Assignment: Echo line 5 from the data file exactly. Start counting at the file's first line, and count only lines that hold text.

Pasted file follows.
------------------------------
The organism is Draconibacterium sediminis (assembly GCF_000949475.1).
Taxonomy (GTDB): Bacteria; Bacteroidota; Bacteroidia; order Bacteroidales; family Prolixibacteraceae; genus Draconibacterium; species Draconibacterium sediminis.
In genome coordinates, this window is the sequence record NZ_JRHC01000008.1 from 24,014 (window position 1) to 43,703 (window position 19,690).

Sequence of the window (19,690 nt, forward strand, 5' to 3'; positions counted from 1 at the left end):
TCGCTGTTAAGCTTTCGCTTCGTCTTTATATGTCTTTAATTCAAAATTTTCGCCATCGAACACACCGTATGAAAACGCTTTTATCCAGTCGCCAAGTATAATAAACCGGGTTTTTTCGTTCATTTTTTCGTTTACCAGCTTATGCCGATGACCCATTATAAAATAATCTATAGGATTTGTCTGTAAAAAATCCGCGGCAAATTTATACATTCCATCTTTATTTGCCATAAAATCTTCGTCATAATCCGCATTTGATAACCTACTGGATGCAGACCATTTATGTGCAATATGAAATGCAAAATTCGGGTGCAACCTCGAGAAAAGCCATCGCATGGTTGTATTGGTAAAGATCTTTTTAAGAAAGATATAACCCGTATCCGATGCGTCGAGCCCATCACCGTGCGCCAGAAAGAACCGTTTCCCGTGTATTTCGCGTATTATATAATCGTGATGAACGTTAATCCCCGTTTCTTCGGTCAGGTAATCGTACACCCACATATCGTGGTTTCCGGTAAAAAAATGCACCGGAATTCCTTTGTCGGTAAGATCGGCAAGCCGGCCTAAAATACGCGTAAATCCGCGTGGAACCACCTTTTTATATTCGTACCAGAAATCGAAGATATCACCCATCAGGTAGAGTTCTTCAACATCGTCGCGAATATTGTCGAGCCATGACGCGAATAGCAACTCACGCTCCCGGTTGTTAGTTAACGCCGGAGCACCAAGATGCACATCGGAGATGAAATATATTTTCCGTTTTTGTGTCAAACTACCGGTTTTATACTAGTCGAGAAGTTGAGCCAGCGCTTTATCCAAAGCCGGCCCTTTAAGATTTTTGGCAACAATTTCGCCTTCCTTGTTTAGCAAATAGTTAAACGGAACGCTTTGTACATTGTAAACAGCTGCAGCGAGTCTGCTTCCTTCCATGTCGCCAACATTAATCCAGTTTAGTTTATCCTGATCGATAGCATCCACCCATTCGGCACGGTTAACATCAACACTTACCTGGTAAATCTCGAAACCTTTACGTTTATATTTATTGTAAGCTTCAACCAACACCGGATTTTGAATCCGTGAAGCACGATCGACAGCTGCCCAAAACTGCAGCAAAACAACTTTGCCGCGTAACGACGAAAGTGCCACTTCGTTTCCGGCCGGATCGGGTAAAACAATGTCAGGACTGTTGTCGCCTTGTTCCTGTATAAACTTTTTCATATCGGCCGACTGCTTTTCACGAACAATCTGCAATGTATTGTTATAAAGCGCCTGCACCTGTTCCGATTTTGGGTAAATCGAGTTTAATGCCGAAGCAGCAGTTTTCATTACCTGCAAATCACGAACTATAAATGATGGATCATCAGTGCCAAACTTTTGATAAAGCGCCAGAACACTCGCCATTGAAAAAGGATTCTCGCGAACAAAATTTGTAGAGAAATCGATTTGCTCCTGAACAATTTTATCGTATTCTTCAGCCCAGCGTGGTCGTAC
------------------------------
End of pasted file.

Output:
TCGCTGTTAAGCTTTCGCTTCGTCTTTATATGTCTTTAATTCAAAATTTTCGCCATCGAACACACCGTATGAAAACGCTTTTATCCAGTCGCCAAGTATAATAAACCGGGTTTTTTCGTTCATTTTTTCGTTTACCAGCTTATGCCGATGACCCATTATAAAATAATCTATAGGATTTGTCTGTAAAAAATCCGCGGCAAATTTATACATTCCATCTTTATTTGCCATAAAATCTTCGTCATAATCCGCATTTGATAACCTACTGGATGCAGACCATTTATGTGCAATATGAAATGCAAAATTCGGGTGCAACCTCGAGAAAAGCCATCGCATGGTTGTATTGGTAAAGATCTTTTTAAGAAAGATATAACCCGTATCCGATGCGTCGAGCCCATCACCGTGCGCCAGAAAGAACCGTTTCCCGTGTATTTCGCGTATTATATAATCGTGATGAACGTTAATCCCCGTTTCTTCGGTCAGGTAATCGTACACCCACATATCGTGGTTTCCGGTAAAAAAATGCACCGGAATTCCTTTGTCGGTAAGATCGGCAAGCCGGCCTAAAATACGCGTAAATCCGCGTGGAACCACCTTTTTATATTCGTACCAGAAATCGAAGATATCACCCATCAGGTAGAGTTCTTCAACATCGTCGCGAATATTGTCGAGCCATGACGCGAATAGCAACTCACGCTCCCGGTTGTTAGTTAACGCCGGAGCACCAAGATGCACATCGGAGATGAAATATATTTTCCGTTTTTGTGTCAAACTACCGGTTTTATACTAGTCGAGAAGTTGAGCCAGCGCTTTATCCAAAGCCGGCCCTTTAAGATTTTTGGCAACAATTTCGCCTTCCTTGTTTAGCAAATAGTTAAACGGAACGCTTTGTACATTGTAAACAGCTGCAGCGAGTCTGCTTCCTTCCATGTCGCCAACATTAATCCAGTTTAGTTTATCCTGATCGATAGCATCCACCCATTCGGCACGGTTAACATCAACACTTACCTGGTAAATCTCGAAACCTTTACGTTTATATTTATTGTAAGCTTCAACCAACACCGGATTTTGAATCCGTGAAGCACGATCGACAGCTGCCCAAAACTGCAGCAAAACAACTTTGCCGCGTAACGACGAAAGTGCCACTTCGTTTCCGGCCGGATCGGGTAAAACAATGTCAGGACTGTTGTCGCCTTGTTCCTGTATAAACTTTTTCATATCGGCCGACTGCTTTTCACGAACAATCTGCAATGTATTGTTATAAAGCGCCTGCACCTGTTCCGATTTTGGGTAAATCGAGTTTAATGCCGAAGCAGCAGTTTTCATTACCTGCAAATCACGAACTATAAATGATGGATCATCAGTGCCAAACTTTTGATAAAGCGCCAGAACACTCGCCATTGAAAAAGGATTCTCGCGAACAAAATTTGTAGAGAAATCGATTTGCTCCTGAACAATTTTATCGTATTCTTCAGCCCAGCGTGGTCGTAC